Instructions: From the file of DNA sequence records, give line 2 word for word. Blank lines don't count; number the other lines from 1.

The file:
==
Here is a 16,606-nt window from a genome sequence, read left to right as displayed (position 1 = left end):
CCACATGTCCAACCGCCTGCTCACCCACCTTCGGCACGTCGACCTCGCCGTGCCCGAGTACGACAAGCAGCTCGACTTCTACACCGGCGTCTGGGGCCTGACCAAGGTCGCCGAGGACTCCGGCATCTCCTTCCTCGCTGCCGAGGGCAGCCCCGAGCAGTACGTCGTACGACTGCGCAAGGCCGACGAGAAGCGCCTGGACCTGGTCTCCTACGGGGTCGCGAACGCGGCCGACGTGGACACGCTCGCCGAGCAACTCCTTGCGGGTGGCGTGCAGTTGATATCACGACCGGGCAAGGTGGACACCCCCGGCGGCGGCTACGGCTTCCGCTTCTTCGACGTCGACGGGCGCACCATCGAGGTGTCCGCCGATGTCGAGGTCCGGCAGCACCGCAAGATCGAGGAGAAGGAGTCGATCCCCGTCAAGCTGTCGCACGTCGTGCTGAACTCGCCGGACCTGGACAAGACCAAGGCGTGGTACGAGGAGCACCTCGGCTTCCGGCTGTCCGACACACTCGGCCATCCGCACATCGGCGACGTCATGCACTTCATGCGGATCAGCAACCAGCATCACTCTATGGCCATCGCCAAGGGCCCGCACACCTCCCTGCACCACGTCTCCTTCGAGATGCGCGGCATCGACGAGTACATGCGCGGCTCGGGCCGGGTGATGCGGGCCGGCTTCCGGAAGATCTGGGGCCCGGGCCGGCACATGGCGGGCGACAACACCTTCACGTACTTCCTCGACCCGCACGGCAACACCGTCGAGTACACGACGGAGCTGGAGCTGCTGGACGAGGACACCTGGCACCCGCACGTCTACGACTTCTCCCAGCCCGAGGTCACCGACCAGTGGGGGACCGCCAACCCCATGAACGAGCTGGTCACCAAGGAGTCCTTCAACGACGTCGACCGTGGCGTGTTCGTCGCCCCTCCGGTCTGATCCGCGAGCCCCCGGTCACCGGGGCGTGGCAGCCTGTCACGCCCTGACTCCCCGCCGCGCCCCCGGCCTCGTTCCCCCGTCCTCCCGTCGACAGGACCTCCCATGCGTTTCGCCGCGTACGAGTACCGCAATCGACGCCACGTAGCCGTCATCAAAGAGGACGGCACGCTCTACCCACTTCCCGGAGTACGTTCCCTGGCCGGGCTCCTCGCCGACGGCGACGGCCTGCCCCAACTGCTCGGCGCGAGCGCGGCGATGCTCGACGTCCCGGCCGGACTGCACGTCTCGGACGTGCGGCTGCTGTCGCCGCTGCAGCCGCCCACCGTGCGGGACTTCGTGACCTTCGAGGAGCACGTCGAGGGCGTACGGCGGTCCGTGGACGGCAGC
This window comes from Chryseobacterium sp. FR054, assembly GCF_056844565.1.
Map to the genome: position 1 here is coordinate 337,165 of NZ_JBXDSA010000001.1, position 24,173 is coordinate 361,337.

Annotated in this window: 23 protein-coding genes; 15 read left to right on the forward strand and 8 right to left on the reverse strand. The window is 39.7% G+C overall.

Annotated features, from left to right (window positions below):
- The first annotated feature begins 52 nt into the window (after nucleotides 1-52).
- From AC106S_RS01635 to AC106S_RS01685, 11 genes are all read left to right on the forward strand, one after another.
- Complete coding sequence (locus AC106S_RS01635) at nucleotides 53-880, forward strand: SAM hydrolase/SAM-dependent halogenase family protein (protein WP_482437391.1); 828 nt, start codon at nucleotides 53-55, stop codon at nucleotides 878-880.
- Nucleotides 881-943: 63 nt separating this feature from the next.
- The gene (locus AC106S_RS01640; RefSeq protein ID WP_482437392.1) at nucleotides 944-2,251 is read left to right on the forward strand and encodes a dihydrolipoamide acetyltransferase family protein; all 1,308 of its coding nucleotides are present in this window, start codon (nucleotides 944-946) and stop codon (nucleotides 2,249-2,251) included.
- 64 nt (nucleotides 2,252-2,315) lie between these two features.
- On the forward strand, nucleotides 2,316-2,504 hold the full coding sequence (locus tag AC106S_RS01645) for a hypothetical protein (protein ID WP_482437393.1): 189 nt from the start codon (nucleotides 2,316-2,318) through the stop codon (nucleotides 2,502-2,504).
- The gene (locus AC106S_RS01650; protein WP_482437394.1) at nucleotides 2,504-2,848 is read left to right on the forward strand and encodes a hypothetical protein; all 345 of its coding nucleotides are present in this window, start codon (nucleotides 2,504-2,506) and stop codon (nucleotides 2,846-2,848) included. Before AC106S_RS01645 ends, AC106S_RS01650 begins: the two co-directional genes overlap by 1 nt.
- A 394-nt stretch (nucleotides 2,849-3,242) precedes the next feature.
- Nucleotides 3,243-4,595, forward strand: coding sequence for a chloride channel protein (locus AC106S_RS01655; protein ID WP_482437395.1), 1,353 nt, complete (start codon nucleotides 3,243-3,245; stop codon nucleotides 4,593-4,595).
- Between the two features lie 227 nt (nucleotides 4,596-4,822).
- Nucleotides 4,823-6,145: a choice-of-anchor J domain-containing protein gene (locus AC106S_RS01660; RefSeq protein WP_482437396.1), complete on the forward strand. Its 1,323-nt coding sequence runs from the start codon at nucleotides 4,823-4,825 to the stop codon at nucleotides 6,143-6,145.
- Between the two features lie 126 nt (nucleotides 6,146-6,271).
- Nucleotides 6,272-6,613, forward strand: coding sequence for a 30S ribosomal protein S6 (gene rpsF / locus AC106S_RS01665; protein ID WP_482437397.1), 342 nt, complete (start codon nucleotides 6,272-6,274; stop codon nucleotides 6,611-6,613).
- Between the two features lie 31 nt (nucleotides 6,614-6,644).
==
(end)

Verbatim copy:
CCACATGTCCAACCGCCTGCTCACCCACCTTCGGCACGTCGACCTCGCCGTGCCCGAGTACGACAAGCAGCTCGACTTCTACACCGGCGTCTGGGGCCTGACCAAGGTCGCCGAGGACTCCGGCATCTCCTTCCTCGCTGCCGAGGGCAGCCCCGAGCAGTACGTCGTACGACTGCGCAAGGCCGACGAGAAGCGCCTGGACCTGGTCTCCTACGGGGTCGCGAACGCGGCCGACGTGGACACGCTCGCCGAGCAACTCCTTGCGGGTGGCGTGCAGTTGATATCACGACCGGGCAAGGTGGACACCCCCGGCGGCGGCTACGGCTTCCGCTTCTTCGACGTCGACGGGCGCACCATCGAGGTGTCCGCCGATGTCGAGGTCCGGCAGCACCGCAAGATCGAGGAGAAGGAGTCGATCCCCGTCAAGCTGTCGCACGTCGTGCTGAACTCGCCGGACCTGGACAAGACCAAGGCGTGGTACGAGGAGCACCTCGGCTTCCGGCTGTCCGACACACTCGGCCATCCGCACATCGGCGACGTCATGCACTTCATGCGGATCAGCAACCAGCATCACTCTATGGCCATCGCCAAGGGCCCGCACACCTCCCTGCACCACGTCTCCTTCGAGATGCGCGGCATCGACGAGTACATGCGCGGCTCGGGCCGGGTGATGCGGGCCGGCTTCCGGAAGATCTGGGGCCCGGGCCGGCACATGGCGGGCGACAACACCTTCACGTACTTCCTCGACCCGCACGGCAACACCGTCGAGTACACGACGGAGCTGGAGCTGCTGGACGAGGACACCTGGCACCCGCACGTCTACGACTTCTCCCAGCCCGAGGTCACCGACCAGTGGGGGACCGCCAACCCCATGAACGAGCTGGTCACCAAGGAGTCCTTCAACGACGTCGACCGTGGCGTGTTCGTCGCCCCTCCGGTCTGATCCGCGAGCCCCCGGTCACCGGGGCGTGGCAGCCTGTCACGCCCTGACTCCCCGCCGCGCCCCCGGCCTCGTTCCCCCGTCCTCCCGTCGACAGGACCTCCCATGCGTTTCGCCGCGTACGAGTACCGCAATCGACGCCACGTAGCCGTCATCAAAGAGGACGGCACGCTCTACCCACTTCCCGGAGTACGTTCCCTGGCCGGGCTCCTCGCCGACGGCGACGGCCTGCCCCAACTGCTCGGCGCGAGCGCGGCGATGCTCGACGTCCCGGCCGGACTGCACGTCTCGGACGTGCGGCTGCTGTCGCCGCTGCAGCCGCCCACCGTGCGGGACTTCGTGACCTTCGAGGAGCACGTCGAGGGCGTACGGCGGTCCGTGGACGGCAGC